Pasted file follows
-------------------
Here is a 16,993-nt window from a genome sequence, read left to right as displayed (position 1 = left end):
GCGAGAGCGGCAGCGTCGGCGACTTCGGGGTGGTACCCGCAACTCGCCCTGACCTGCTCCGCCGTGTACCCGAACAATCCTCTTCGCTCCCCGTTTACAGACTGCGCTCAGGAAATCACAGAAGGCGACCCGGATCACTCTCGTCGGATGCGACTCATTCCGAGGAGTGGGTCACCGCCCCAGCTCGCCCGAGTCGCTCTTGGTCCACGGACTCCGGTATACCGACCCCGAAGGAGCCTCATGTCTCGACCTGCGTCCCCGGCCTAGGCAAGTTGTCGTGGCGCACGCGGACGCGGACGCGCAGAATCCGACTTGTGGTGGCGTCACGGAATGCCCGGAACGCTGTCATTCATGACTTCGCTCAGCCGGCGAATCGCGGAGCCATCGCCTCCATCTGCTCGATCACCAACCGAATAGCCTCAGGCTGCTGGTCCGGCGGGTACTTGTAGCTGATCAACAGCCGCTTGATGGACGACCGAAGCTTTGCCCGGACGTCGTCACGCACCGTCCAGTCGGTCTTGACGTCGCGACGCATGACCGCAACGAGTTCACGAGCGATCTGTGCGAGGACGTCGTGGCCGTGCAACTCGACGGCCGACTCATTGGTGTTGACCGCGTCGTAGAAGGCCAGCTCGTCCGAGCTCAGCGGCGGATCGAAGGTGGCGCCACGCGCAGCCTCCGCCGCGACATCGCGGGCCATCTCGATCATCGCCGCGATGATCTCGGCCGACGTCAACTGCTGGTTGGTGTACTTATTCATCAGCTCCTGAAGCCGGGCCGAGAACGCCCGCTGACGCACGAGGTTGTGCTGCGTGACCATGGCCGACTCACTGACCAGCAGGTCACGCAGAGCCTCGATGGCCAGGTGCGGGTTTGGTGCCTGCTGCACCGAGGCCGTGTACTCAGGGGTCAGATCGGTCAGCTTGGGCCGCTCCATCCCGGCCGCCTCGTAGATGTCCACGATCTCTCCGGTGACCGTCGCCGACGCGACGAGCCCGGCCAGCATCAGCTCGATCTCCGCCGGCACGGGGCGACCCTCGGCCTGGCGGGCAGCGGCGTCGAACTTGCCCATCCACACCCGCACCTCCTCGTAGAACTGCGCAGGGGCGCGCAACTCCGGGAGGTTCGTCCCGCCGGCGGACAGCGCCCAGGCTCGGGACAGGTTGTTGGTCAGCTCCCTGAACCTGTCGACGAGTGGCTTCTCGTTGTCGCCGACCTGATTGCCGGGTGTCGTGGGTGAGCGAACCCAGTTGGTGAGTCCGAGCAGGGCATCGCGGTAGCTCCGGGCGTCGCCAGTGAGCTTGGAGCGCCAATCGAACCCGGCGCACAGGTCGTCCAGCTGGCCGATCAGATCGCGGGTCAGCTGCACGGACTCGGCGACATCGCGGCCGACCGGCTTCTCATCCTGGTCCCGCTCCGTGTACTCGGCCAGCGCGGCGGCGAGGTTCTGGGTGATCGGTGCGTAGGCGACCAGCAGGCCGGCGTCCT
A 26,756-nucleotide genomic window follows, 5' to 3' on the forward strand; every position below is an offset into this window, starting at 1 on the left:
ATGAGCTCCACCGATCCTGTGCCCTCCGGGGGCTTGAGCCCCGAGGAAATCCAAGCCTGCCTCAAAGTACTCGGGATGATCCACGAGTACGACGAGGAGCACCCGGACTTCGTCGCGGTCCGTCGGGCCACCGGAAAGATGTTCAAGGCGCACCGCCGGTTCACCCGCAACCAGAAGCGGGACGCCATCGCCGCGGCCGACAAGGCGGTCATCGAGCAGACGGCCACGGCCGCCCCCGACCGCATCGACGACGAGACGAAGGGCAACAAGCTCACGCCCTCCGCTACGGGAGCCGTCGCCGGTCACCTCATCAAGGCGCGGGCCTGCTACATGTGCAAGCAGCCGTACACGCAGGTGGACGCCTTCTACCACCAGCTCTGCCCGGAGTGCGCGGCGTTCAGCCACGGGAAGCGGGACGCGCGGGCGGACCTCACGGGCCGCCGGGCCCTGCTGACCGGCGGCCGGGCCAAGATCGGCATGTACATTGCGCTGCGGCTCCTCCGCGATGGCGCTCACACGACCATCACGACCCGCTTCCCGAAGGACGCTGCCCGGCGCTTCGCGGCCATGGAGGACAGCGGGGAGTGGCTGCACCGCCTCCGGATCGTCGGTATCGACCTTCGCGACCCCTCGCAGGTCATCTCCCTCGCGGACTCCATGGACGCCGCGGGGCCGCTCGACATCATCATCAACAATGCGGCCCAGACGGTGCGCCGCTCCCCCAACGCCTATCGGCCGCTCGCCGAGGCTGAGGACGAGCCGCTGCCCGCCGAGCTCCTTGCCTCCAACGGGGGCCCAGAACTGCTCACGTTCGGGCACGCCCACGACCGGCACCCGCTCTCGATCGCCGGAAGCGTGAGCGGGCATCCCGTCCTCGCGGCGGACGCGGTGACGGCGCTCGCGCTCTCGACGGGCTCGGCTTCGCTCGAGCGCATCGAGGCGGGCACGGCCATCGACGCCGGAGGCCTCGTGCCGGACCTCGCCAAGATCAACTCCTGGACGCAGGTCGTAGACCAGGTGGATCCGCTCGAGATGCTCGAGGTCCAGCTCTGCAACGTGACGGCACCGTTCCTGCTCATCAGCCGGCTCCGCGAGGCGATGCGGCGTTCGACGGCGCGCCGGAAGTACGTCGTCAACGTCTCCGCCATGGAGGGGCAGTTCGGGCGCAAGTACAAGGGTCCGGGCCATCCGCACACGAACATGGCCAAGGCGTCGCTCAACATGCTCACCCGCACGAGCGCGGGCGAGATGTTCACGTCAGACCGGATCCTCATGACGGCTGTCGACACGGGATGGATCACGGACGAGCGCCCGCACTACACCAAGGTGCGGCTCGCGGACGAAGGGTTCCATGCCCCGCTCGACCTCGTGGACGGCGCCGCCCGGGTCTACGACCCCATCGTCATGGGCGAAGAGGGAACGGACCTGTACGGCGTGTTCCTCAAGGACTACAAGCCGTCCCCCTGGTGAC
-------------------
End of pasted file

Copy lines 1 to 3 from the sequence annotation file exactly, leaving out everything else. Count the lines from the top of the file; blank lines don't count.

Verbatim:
Here is a 16,993-nt window from a genome sequence, read left to right as displayed (position 1 = left end):
GCGAGAGCGGCAGCGTCGGCGACTTCGGGGTGGTACCCGCAACTCGCCCTGACCTGCTCCGCCGTGTACCCGAACAATCCTCTTCGCTCCCCGTTTACAGACTGCGCTCAGGAAATCACAGAAGGCGACCCGGATCACTCTCGTCGGATGCGACTCATTCCGAGGAGTGGGTCACCGCCCCAGCTCGCCCGAGTCGCTCTTGGTCCACGGACTCCGGTATACCGACCCCGAAGGAGCCTCATGTCTCGACCTGCGTCCCCGGCCTAGGCAAGTTGTCGTGGCGCACGCGGACGCGGACGCGCAGAATCCGACTTGTGGTGGCGTCACGGAATGCCCGGAACGCTGTCATTCATGACTTCGCTCAGCCGGCGAATCGCGGAGCCATCGCCTCCATCTGCTCGATCACCAACCGAATAGCCTCAGGCTGCTGGTCCGGCGGGTACTTGTAGCTGATCAACAGCCGCTTGATGGACGACCGAAGCTTTGCCCGGACGTCGTCACGCACCGTCCAGTCGGTCTTGACGTCGCGACGCATGACCGCAACGAGTTCACGAGCGATCTGTGCGAGGACGTCGTGGCCGTGCAACTCGACGGCCGACTCATTGGTGTTGACCGCGTCGTAGAAGGCCAGCTCGTCCGAGCTCAGCGGCGGATCGAAGGTGGCGCCACGCGCAGCCTCCGCCGCGACATCGCGGGCCATCTCGATCATCGCCGCGATGATCTCGGCCGACGTCAACTGCTGGTTGGTGTACTTATTCATCAGCTCCTGAAGCCGGGCCGAGAACGCCCGCTGACGCACGAGGTTGTGCTGCGTGACCATGGCCGACTCACTGACCAGCAGGTCACGCAGAGCCTCGATGGCCAGGTGCGGGTTTGGTGCCTGCTGCACCGAGGCCGTGTACTCAGGGGTCAGATCGGTCAGCTTGGGCCGCTCCATCCCGGCCGCCTCGTAGATGTCCACGATCTCTCCGGTGACCGTCGCCGACGCGACGAGCCCGGCCAGCATCAGCTCGATCTCCGCCGGCACGGGGCGACCCTCGGCCTGGCGGGCAGCGGCGTCGAACTTGCCCATCCACACCCGCACCTCCTCGTAGAACTGCGCAGGGGCGCGCAACTCCGGGAGGTTCGTCCCGCCGGCGGACAGCGCCCAGGCTCGGGACAGGTTGTTGGTCAGCTCCCTGAACCTGTCGACGAGTGGCTTCTCGTTGTCGCCGACCTGATTGCCGGGTGTCGTGGGTGAGCGAACCCAGTTGGTGAGTCCGAGCAGGGCATCGCGGTAGCTCCGGGCGTCGCCAGTGAGCTTGGAGCGCCAATCGAACCCGGCGCACAGGTCGTCCAGCTGGCCGATCAGATCGCGGGTCAGCTGCACGGACTCGGCGACATCGCGGCCGACCGGCTTCTCATCCTGGTCCCGCTCCGTGTACTCGGCCAGCGCGGCGGCGAGGTTCTGGGTGATCGGTGCGTAGGCGACCAGCAGGCCGGCGTCCT
A 26,756-nucleotide genomic window follows, 5' to 3' on the forward strand; every position below is an offset into this window, starting at 1 on the left: